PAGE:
It was also a pity that for a number of years, Frank’s immense contribution to the England cause did not merit the acclaim that it should have. However, Lamps was always unfavourably compared alongside the equally outstanding Steven Gerrard. Is it really necessary to compare them? Surely it is better to just appreciate them both. Instead I felt that Lamps would have been well justified to walk away from international duty at the end of the 2006 World Cup when he copped a lot of abuse, at a time when Chelsea-hatred was at its hysterical worst. We were after all back-to-back Premiership champions and even so-called England supporters struggled to cheer on JT, Ashley, and Frank. However, Lamps admirably persevered with England and he has belatedly come out of the tunnel of scorn. No doubt now that he has left Chelsea, national respect for him will be elevated sky-high. Surprise surprise.
After chasing the dollar in the Big Apple and gracing North America in the twilight of his career, I hope that Frank utilises his talent as an intelligent, well-spoken individual to articulate his views as a media football pundit. There are far too many Scouse apologists in the broadcasting media and it would be good to redress the balance if Lamps decides to join the same profession as his cousin. Alternatively, he might choose to go down the same coaching route as his cousin’s old man. Well, whatever he decides to do, Frank Lampard will go down in Chelsea history as pivotal to the club’s glory years in England and in Europe, and yes the acquisition of him for eleven million pounds was emphatically one of our better pieces of business!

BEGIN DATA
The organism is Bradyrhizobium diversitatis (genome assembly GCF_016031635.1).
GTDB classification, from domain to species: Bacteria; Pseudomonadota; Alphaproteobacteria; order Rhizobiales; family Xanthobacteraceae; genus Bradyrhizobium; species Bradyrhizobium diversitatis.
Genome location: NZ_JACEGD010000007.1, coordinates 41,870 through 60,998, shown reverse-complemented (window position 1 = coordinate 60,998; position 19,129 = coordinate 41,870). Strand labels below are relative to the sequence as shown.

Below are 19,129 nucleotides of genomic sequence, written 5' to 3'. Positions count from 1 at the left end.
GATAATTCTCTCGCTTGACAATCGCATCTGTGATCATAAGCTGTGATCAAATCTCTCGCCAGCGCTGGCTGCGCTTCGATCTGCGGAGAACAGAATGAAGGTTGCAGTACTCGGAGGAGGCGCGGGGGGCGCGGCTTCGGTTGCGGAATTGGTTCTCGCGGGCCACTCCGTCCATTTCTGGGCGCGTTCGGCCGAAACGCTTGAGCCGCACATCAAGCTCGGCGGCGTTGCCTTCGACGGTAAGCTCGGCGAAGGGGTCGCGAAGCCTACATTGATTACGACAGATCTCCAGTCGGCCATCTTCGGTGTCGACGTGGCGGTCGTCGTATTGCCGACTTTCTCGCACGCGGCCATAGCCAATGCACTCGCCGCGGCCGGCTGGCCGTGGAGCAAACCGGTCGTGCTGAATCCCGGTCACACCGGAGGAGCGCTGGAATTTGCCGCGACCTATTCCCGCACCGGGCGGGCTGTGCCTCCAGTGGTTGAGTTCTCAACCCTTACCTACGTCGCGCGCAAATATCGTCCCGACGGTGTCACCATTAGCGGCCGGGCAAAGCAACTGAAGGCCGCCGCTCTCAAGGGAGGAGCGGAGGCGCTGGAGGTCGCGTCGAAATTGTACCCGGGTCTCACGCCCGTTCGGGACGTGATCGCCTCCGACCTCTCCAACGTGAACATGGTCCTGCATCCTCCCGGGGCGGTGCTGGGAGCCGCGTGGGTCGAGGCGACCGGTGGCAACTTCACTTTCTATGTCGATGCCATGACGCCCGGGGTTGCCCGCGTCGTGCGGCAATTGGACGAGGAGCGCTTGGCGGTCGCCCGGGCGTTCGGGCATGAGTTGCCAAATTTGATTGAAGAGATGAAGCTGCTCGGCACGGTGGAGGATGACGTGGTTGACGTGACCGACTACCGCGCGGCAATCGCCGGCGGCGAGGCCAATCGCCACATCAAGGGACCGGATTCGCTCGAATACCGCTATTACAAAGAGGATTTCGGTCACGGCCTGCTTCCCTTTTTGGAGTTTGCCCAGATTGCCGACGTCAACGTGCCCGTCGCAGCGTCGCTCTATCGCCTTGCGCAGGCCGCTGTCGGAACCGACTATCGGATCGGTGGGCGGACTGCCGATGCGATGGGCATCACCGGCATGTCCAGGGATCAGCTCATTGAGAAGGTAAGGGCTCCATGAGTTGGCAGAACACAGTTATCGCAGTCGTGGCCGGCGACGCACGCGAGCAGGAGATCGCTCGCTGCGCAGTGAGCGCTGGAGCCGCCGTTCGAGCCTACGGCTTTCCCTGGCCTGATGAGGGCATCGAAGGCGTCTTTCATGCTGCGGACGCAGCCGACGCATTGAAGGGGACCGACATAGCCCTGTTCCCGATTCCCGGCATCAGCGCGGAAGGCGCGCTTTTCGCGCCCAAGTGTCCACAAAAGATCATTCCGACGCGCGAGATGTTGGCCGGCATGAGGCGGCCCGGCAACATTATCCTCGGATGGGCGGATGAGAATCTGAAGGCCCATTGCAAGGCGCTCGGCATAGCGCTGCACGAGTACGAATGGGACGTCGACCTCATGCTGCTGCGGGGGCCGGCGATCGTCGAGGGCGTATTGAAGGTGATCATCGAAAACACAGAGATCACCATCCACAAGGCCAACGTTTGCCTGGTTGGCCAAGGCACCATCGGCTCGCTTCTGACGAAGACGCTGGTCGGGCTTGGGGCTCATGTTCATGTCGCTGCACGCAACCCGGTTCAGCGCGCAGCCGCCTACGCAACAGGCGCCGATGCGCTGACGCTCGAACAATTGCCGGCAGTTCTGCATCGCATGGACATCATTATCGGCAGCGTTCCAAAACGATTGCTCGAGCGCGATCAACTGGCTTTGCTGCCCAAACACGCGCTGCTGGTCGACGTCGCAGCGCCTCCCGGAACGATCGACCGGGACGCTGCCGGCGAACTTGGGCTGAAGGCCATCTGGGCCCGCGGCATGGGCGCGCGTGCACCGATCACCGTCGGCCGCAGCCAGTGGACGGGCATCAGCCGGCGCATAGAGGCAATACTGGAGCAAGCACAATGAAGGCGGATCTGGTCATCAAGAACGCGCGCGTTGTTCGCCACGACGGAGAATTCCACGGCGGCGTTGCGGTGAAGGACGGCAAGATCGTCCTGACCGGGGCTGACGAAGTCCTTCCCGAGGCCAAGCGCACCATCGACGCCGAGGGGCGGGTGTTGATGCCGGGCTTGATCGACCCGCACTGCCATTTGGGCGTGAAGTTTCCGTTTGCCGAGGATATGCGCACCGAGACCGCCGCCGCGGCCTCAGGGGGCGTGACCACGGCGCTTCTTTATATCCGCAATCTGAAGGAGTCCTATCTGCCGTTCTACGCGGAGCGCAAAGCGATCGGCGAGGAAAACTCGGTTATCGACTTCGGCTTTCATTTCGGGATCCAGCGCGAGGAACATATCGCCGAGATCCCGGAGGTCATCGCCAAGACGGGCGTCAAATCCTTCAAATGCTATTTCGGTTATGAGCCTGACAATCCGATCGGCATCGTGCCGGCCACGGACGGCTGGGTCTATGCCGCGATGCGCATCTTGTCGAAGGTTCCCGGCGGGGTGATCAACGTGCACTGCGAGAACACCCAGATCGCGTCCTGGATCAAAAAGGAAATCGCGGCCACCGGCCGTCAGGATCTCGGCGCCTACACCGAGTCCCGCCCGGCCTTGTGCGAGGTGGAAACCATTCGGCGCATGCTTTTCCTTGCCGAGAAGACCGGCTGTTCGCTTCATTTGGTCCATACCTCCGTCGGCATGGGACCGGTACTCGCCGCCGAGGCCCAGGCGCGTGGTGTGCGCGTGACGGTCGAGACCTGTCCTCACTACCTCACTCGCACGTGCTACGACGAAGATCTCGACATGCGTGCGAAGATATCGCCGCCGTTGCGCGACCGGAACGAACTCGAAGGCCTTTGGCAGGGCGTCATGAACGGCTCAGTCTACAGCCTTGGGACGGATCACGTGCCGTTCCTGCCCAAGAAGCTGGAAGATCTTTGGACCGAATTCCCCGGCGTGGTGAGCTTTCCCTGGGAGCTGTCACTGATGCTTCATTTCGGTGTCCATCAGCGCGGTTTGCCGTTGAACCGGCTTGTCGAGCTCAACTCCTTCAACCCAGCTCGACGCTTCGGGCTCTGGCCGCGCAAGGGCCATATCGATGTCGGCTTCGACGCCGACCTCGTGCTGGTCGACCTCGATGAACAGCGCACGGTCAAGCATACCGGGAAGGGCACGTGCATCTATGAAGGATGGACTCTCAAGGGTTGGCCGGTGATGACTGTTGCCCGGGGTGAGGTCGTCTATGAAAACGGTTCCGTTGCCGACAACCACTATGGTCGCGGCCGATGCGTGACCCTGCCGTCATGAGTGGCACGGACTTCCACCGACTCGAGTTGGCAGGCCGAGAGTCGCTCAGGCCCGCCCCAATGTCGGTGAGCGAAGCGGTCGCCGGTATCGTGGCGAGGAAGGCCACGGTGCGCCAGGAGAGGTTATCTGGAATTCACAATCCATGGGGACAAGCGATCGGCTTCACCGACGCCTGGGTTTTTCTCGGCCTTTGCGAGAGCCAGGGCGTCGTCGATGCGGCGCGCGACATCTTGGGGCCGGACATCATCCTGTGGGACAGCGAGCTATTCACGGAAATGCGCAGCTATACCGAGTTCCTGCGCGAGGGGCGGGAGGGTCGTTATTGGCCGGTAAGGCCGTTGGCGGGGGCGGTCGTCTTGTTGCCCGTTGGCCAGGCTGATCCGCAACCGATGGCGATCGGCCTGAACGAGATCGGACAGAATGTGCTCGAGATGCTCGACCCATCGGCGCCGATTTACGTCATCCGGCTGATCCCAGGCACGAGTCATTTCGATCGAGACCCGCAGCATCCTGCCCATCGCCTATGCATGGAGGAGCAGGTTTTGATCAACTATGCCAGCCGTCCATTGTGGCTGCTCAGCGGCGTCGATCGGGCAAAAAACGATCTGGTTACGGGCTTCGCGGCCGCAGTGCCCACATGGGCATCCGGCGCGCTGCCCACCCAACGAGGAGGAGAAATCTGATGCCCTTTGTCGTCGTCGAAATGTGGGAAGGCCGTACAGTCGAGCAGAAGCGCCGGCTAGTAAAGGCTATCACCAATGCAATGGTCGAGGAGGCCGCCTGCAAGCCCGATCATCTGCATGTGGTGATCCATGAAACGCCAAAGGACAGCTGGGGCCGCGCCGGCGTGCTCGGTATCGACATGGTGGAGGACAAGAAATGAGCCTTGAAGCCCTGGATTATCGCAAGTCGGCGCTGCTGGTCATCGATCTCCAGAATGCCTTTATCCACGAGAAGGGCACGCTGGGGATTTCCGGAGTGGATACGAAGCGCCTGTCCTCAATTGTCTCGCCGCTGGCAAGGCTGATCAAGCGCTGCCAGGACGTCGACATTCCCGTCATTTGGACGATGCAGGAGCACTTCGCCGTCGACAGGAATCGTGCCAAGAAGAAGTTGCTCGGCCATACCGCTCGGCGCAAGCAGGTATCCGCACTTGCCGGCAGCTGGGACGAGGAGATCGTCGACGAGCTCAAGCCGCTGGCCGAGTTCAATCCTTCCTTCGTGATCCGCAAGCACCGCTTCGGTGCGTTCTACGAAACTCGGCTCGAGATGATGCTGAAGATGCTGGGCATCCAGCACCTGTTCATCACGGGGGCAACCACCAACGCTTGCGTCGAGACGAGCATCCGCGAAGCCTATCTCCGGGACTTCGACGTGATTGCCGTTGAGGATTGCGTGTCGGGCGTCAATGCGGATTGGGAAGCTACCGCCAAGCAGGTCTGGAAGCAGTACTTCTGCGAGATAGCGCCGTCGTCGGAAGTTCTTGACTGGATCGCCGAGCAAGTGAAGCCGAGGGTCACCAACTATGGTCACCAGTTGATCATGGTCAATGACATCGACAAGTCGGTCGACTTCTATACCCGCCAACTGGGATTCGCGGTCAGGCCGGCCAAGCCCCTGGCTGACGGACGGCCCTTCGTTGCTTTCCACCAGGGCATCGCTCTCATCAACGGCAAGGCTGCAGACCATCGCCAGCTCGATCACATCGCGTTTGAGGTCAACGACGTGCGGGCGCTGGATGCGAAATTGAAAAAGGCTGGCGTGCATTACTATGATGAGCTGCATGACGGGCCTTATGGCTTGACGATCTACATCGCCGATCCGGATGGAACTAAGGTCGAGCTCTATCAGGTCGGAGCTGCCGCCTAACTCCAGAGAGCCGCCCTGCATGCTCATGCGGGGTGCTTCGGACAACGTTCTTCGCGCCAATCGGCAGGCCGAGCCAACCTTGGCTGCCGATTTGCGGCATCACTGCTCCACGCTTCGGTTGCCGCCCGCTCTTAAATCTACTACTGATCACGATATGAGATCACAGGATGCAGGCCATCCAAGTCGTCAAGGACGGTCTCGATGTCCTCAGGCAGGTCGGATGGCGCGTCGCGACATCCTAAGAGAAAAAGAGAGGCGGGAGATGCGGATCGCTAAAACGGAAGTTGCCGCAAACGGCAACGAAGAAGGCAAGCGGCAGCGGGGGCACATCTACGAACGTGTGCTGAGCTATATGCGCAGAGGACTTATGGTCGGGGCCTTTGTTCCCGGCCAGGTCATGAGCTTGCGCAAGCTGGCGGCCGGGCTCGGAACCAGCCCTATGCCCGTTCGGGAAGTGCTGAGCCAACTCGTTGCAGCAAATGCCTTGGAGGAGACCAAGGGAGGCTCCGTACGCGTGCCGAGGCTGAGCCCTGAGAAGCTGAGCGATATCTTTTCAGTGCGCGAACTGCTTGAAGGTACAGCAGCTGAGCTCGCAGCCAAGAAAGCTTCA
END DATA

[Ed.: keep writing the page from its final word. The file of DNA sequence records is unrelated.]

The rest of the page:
[Finally, although there will only ever be one Frank Lampard junior, we do hope that a good replacement can be found for the considerable void that Lamps has vacated. There are strong rumours that Cesc Fabregas is on the cusp of joining a proper London club. I personally will forgive him for some of his anti-Chelsea remarks from yesteryear because let’s face it, if he is anything like the player that graced norf London, then it would be beautiful to rub Arse-nil’s noses in it and watch CF play for CFC and excel in west London, rather like his old team-mate, Ashley Cole. Come on Cesc. Jump on board. You’ve more chance of winning the Champions League at Chelsea than at Liverpool, Manchester City, or Manchester United combined]
[The author can be stalked at http://chelsea.thefootballnetwork.net]